Many years ago, Fred Shell tucked himself away with his wife and children in a corner of far-northern Vermont on the shores of Lake Champlain, settling down to a life of designing, building, sailing, and selling small sailboats.
One result is a series of simple, lightweight, inexpensive, easy-to-build small boats that have a beauty to them that stems from the flared sides and simple rig. I’ve just gotten my third boat from Fred, and it’s an updated version of the one I built from his kit some 30 years ago called a Swifty 12. The Swifty was the first boat Fred designed from scratch, and he’s produced several variations of it in different lengths.
This time around I had Fred build it for me. I just didn’t have the energy to take on the assembly project, though truth be told, the last time I did it was a very pleasant and quite easy 80 hours or so from shipping crate to river. The shipping crate—most of Fred’s thousand or so boats have been sold as kits—was quite magical to unpack and see a host of mostly flat pieces of wood that would end up in my basement, and through Fred’s incredibly simple process, come together as a lightweight, 12-foot sailboat suitable for river, pond, or lake. I would not recommend these boats in areas of high waves, such as the ocean, but they’re perfect for the kind of gunkholing I love to do around my home in Westport, Massachusetts.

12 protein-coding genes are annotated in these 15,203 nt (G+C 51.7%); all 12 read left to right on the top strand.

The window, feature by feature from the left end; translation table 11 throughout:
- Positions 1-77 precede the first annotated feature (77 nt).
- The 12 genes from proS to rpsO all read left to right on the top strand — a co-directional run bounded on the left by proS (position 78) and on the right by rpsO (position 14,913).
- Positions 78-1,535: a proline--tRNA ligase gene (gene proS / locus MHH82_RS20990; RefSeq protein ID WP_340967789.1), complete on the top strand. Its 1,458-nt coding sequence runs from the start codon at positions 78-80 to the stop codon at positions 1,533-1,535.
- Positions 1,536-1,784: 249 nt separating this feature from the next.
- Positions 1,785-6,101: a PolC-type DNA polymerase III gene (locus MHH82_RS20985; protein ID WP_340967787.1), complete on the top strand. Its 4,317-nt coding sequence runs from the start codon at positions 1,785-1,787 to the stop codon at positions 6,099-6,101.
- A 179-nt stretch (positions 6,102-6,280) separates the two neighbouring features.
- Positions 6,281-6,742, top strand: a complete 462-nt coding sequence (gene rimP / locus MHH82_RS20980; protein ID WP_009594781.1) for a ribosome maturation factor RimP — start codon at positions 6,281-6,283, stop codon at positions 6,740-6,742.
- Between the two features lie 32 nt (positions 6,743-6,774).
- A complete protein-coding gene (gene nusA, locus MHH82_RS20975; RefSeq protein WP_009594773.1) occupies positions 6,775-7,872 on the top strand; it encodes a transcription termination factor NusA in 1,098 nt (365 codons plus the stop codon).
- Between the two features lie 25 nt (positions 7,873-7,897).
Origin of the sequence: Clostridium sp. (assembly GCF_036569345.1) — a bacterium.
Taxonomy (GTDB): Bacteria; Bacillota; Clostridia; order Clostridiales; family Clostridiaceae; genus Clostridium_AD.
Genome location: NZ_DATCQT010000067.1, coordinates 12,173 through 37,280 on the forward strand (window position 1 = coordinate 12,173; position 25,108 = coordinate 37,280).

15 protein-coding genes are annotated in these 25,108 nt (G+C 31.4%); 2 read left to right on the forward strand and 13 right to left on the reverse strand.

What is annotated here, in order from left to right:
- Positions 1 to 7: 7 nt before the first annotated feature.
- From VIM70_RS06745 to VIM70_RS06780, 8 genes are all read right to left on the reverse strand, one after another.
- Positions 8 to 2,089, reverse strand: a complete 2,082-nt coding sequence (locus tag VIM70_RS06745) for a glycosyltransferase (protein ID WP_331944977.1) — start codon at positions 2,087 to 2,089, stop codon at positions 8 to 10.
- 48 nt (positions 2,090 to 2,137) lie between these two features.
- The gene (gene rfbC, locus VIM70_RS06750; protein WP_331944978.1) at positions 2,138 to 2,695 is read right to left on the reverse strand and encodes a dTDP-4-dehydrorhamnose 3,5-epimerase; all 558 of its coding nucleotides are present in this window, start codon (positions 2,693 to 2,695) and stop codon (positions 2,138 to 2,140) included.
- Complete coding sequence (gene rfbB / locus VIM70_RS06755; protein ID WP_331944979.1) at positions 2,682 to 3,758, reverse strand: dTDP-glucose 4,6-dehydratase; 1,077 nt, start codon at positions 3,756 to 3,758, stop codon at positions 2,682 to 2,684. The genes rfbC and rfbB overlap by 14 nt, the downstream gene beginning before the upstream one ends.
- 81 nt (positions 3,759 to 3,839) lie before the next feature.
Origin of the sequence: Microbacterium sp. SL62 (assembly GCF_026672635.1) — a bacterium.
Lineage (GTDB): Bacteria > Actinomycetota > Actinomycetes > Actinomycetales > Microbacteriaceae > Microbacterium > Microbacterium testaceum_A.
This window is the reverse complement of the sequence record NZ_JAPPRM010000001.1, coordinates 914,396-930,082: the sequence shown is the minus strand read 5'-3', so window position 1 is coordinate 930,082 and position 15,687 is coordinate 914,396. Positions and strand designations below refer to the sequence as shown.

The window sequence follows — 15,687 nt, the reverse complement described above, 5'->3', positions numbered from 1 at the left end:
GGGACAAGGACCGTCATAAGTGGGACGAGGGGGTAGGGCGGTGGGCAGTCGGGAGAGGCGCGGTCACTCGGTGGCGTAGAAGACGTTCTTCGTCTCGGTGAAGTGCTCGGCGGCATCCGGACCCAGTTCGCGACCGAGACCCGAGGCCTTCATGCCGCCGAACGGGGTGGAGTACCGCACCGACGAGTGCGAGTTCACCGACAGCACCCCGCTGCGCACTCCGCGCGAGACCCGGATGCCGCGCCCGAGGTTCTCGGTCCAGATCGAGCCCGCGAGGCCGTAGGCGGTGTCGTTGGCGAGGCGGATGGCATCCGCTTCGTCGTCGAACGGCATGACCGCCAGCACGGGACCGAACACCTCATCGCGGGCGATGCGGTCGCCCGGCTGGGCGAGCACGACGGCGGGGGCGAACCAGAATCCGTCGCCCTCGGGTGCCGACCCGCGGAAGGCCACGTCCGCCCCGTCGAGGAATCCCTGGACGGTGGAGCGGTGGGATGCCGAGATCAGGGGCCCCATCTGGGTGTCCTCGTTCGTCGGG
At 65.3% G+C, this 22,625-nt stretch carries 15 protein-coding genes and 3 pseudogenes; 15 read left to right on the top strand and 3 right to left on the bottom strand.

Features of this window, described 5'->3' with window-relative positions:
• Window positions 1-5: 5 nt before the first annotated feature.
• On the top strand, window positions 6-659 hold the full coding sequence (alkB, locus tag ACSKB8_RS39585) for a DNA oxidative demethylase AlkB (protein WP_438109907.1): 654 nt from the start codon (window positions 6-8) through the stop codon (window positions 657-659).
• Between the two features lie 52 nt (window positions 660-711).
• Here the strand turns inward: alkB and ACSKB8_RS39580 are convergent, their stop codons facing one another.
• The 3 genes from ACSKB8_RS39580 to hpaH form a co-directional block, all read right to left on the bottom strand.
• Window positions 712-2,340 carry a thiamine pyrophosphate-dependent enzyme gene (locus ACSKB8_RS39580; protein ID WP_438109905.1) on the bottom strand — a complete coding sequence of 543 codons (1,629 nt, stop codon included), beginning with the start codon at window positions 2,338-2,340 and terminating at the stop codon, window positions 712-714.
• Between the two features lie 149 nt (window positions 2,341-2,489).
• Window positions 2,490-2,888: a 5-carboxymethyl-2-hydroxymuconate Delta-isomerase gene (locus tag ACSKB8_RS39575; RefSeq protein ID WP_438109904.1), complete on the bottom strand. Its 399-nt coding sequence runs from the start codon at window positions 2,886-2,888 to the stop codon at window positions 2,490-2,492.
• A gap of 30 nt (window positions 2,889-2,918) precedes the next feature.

What inspires confidence in taking on such a project, even if the only tool you are familiar with is a screwdriver, is the fact that Fred has already built your boat—then taken it apart and packed it into a kit with detailed instructions and even some pencil marks on the wood to make sure you get key parts lined up correctly. But hey, I’m knocking on the door of 80, and I figured I had a right to have Fred build this for me. After all, he’s…well…only 78!
I also wanted to ask Fred one simple question: “So you’ve been designing and building small boats for close to 40 years—what have you learned?” Fred’s answer involved lots of pictures, some short videos, and a couple of hours or so on Zoom. (Yeah, this is the age of the pandemic, and while we met briefly for me to pick up the new Swifty—boy, she’s gorgeous—I couldn’t travel the five hours to his home and workshop and spend a day with him sailing and talking as I’d done 30 years ago. But I was darned if I could tell Fred had changed much. He’s a wiry, easy-going craftsman who knows what he’s doing and why.)
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